This is a study of the relationship between liberalism, liberal states and peace. Basing his approach on a synthesis of political philosophy and history, John MacMillan explores the concept and manifestations of liberal pacifism, to argue that it is most pronounced when associated with an anti-statist, cosmopolitan form of liberalism. He traces the emergence of a liberal international order and stresses certain key elements such as the rights of the individual in international society, liberal notions of political economy and self-determination, and the area of civil-military relations, in order to show the way in which liberals have regarded peace as a unique primary good. The analysis rests upon a distinction between "liberalism", understood as an evolving ethical discourse, and "liberal states" which may in practice contain a number of ideological strands, some of which - such as statism, nationalism and imperialism - are antithetical both to liberalism and to peace. Through this distinction, MacMillan moves beyond the current understanding that liberal pacifism is manifest only in relations between liberal states, and argues for recognition of a broader eirenic legacy.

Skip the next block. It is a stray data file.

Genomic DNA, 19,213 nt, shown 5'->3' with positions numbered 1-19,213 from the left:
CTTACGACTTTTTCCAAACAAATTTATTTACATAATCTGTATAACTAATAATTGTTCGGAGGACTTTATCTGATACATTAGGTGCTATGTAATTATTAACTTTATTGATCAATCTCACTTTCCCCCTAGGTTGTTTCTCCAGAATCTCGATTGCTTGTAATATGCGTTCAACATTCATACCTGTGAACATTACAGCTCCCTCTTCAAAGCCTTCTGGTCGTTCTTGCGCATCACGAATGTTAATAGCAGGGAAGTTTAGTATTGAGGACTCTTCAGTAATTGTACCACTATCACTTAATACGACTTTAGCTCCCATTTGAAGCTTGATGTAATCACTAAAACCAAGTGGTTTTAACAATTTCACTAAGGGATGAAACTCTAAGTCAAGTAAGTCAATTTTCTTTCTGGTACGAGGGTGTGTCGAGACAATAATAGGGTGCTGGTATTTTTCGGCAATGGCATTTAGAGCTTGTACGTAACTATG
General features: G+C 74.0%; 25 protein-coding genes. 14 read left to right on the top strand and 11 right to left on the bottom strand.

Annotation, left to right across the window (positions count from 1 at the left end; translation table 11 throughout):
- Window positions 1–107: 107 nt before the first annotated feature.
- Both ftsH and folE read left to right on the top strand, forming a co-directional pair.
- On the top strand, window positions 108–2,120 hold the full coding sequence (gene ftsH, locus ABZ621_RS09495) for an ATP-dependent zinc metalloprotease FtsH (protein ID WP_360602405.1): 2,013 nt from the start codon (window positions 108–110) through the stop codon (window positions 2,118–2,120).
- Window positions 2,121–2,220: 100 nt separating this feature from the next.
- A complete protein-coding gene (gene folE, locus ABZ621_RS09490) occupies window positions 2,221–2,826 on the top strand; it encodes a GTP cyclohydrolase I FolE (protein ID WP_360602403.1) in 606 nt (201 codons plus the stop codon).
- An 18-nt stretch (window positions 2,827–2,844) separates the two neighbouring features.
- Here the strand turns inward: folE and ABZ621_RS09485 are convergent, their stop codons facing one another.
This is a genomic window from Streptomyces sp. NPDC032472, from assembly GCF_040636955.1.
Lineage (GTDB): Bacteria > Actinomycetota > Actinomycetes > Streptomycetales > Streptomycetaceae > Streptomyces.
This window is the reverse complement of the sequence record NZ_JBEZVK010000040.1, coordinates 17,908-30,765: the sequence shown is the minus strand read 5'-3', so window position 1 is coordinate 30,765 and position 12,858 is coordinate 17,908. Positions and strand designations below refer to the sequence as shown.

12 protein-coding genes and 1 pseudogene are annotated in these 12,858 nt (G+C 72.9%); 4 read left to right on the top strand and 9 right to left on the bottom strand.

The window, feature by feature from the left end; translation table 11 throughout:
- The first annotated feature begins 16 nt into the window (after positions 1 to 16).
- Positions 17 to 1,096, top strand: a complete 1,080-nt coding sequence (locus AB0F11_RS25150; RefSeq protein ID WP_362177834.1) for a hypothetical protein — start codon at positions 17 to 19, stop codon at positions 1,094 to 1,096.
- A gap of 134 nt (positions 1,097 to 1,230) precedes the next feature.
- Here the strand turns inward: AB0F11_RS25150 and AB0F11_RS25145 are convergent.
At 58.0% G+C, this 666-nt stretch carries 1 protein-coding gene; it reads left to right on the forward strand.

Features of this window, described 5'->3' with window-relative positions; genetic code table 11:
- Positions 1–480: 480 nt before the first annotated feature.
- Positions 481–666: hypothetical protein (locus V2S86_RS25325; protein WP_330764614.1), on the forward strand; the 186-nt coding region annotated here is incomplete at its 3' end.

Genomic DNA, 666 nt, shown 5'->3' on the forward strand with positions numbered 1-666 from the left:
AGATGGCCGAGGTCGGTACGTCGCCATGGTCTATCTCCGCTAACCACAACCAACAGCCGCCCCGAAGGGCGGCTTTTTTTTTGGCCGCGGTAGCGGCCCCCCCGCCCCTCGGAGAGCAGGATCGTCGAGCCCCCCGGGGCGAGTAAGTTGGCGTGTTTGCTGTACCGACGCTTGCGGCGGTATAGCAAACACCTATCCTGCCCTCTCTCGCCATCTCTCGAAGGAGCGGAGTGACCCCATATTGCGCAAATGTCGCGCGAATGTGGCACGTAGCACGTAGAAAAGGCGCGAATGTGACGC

He defends this claim against the historical record of violence by liberal states, and considers in particular World War I, the South African war, 1899-1902, the Suez war, the French wars of decolonization and the Vietnam war.